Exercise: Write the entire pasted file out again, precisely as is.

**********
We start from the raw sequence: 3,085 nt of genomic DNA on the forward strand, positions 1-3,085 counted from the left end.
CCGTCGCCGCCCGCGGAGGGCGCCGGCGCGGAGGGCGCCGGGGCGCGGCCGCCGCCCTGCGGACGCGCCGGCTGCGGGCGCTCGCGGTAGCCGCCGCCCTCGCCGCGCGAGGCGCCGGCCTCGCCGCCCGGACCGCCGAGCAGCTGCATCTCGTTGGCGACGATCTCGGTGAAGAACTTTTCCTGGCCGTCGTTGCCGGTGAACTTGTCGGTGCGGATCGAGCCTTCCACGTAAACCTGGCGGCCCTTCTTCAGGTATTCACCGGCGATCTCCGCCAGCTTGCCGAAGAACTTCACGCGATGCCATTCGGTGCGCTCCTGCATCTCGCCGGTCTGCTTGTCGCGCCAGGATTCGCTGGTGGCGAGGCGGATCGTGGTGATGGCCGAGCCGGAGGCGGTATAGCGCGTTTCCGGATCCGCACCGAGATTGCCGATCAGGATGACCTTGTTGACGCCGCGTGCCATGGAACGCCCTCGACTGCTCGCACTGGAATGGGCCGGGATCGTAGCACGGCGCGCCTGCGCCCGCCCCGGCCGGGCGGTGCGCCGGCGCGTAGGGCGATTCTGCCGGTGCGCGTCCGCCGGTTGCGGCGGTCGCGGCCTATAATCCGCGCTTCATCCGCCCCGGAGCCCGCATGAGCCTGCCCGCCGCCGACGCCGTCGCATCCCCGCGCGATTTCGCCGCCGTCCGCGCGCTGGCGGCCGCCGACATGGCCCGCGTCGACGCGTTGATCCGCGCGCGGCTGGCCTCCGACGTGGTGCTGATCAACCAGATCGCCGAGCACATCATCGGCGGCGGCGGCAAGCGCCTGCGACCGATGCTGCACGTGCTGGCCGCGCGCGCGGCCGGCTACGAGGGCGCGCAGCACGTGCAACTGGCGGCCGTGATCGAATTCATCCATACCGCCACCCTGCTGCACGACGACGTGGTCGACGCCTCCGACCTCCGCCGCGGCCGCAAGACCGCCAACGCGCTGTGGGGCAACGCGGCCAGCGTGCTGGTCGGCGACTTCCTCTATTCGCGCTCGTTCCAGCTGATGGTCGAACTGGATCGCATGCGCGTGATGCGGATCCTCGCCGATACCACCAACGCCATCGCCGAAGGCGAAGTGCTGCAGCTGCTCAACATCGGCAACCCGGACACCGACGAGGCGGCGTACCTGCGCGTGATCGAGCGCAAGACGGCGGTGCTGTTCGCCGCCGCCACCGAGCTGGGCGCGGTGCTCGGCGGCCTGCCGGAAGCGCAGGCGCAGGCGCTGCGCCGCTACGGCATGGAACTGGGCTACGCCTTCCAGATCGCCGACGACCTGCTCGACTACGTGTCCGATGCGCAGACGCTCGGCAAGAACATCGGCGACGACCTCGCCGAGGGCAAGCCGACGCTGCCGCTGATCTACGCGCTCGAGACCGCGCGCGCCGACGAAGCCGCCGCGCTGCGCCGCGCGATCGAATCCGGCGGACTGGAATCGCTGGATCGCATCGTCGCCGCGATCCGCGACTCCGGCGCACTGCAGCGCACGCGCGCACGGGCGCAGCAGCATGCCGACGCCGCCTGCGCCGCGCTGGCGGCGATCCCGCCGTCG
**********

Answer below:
We start from the raw sequence: 3,085 nt of genomic DNA on the forward strand, positions 1-3,085 counted from the left end.
CCGTCGCCGCCCGCGGAGGGCGCCGGCGCGGAGGGCGCCGGGGCGCGGCCGCCGCCCTGCGGACGCGCCGGCTGCGGGCGCTCGCGGTAGCCGCCGCCCTCGCCGCGCGAGGCGCCGGCCTCGCCGCCCGGACCGCCGAGCAGCTGCATCTCGTTGGCGACGATCTCGGTGAAGAACTTTTCCTGGCCGTCGTTGCCGGTGAACTTGTCGGTGCGGATCGAGCCTTCCACGTAAACCTGGCGGCCCTTCTTCAGGTATTCACCGGCGATCTCCGCCAGCTTGCCGAAGAACTTCACGCGATGCCATTCGGTGCGCTCCTGCATCTCGCCGGTCTGCTTGTCGCGCCAGGATTCGCTGGTGGCGAGGCGGATCGTGGTGATGGCCGAGCCGGAGGCGGTATAGCGCGTTTCCGGATCCGCACCGAGATTGCCGATCAGGATGACCTTGTTGACGCCGCGTGCCATGGAACGCCCTCGACTGCTCGCACTGGAATGGGCCGGGATCGTAGCACGGCGCGCCTGCGCCCGCCCCGGCCGGGCGGTGCGCCGGCGCGTAGGGCGATTCTGCCGGTGCGCGTCCGCCGGTTGCGGCGGTCGCGGCCTATAATCCGCGCTTCATCCGCCCCGGAGCCCGCATGAGCCTGCCCGCCGCCGACGCCGTCGCATCCCCGCGCGATTTCGCCGCCGTCCGCGCGCTGGCGGCCGCCGACATGGCCCGCGTCGACGCGTTGATCCGCGCGCGGCTGGCCTCCGACGTGGTGCTGATCAACCAGATCGCCGAGCACATCATCGGCGGCGGCGGCAAGCGCCTGCGACCGATGCTGCACGTGCTGGCCGCGCGCGCGGCCGGCTACGAGGGCGCGCAGCACGTGCAACTGGCGGCCGTGATCGAATTCATCCATACCGCCACCCTGCTGCACGACGACGTGGTCGACGCCTCCGACCTCCGCCGCGGCCGCAAGACCGCCAACGCGCTGTGGGGCAACGCGGCCAGCGTGCTGGTCGGCGACTTCCTCTATTCGCGCTCGTTCCAGCTGATGGTCGAACTGGATCGCATGCGCGTGATGCGGATCCTCGCCGATACCACCAACGCCATCGCCGAAGGCGAAGTGCTGCAGCTGCTCAACATCGGCAACCCGGACACCGACGAGGCGGCGTACCTGCGCGTGATCGAGCGCAAGACGGCGGTGCTGTTCGCCGCCGCCACCGAGCTGGGCGCGGTGCTCGGCGGCCTGCCGGAAGCGCAGGCGCAGGCGCTGCGCCGCTACGGCATGGAACTGGGCTACGCCTTCCAGATCGCCGACGACCTGCTCGACTACGTGTCCGATGCGCAGACGCTCGGCAAGAACATCGGCGACGACCTCGCCGAGGGCAAGCCGACGCTGCCGCTGATCTACGCGCTCGAGACCGCGCGCGCCGACGAAGCCGCCGCGCTGCGCCGCGCGATCGAATCCGGCGGACTGGAATCGCTGGATCGCATCGTCGCCGCGATCCGCGACTCCGGCGCACTGCAGCGCACGCGCGCACGGGCGCAGCAGCATGCCGACGCCGCCTGCGCCGCGCTGGCGGCGATCCCGCCGTCG